People with disabilities should also benefit from a payment of £150 (171 €) to cover the increase in the cost of living.


Italy approved in early August a new aid package worth around 17 billion euros to help protect businesses and families against soaring energy costs and rising consumer prices. consumption. It comes on top of the some 35 billion euros budgeted since January to combat the cost of living crisis.

A draft seen by Reuters showed the government would provide a €200 bonus paid in July to low- and middle-income Italians who previously did not receive it.

Italy has also announced its intention to tax companies that profit from rising energy prices and is promoting a gas price cap at the European level to help contain price spikes.


Like Italy, Spain has decided to tax energy companies that profit from rising energy prices and use the money raised to help its citizens pay the bills.

Madrid has already reduced value added tax (VAT) on energy bills from 21% to 10%, while also reducing an existing tax on electricity from 7% to 0.5%.

Like Portugal, Spain currently applies a one-year cap on gas prices, agreed by the European Commission, which ensures that they remain below an average of €50 per megawatt hour.


France also offers a one-off payment to its citizens to help them cope with difficult times, although at just €100, that’s considerably less than in the UK and Italy.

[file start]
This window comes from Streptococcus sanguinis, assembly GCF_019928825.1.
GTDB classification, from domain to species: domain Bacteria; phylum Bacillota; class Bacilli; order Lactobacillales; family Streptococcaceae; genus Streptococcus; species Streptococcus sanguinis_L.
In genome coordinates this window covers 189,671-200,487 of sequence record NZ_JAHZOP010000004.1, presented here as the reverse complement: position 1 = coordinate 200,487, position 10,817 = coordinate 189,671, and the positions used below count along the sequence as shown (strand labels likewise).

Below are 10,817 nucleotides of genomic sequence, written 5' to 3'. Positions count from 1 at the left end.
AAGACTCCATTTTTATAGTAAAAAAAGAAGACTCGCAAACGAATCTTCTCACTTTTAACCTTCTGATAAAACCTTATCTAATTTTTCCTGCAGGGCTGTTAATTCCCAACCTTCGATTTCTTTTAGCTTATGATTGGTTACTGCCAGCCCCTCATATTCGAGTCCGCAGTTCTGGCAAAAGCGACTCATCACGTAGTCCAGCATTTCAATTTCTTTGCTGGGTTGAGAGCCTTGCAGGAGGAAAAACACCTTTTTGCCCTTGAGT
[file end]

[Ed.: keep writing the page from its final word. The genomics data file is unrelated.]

But France has stepped up its game at the source, by completely nationalizing energy supplier EDF and forcing it to limit increases in wholesale electricity prices.

The government now says it will cap electricity and gas price increases for households at 15% in 2023. It says the average monthly household energy bill will cost an additional €20-25 as a result, up from an €200 additional without such a ceiling.

The country’s internal tax on final electricity consumption (TICFE) has also been reduced from €22.50 per megawatt hour to just €1 per megawatt hour for households and €0.50 for businesses.


In June, Danish lawmakers agreed on financial aid for the elderly and other measures totaling 3.1 billion Danish kroner (417 million euros), including a reduction in a levy on electricity prices.

Parliament also approved a so-called “heat voucher” worth 2 billion Danish kroner (269 million euros) which will be paid to more than 400,000 households hit hard by rising energy bills.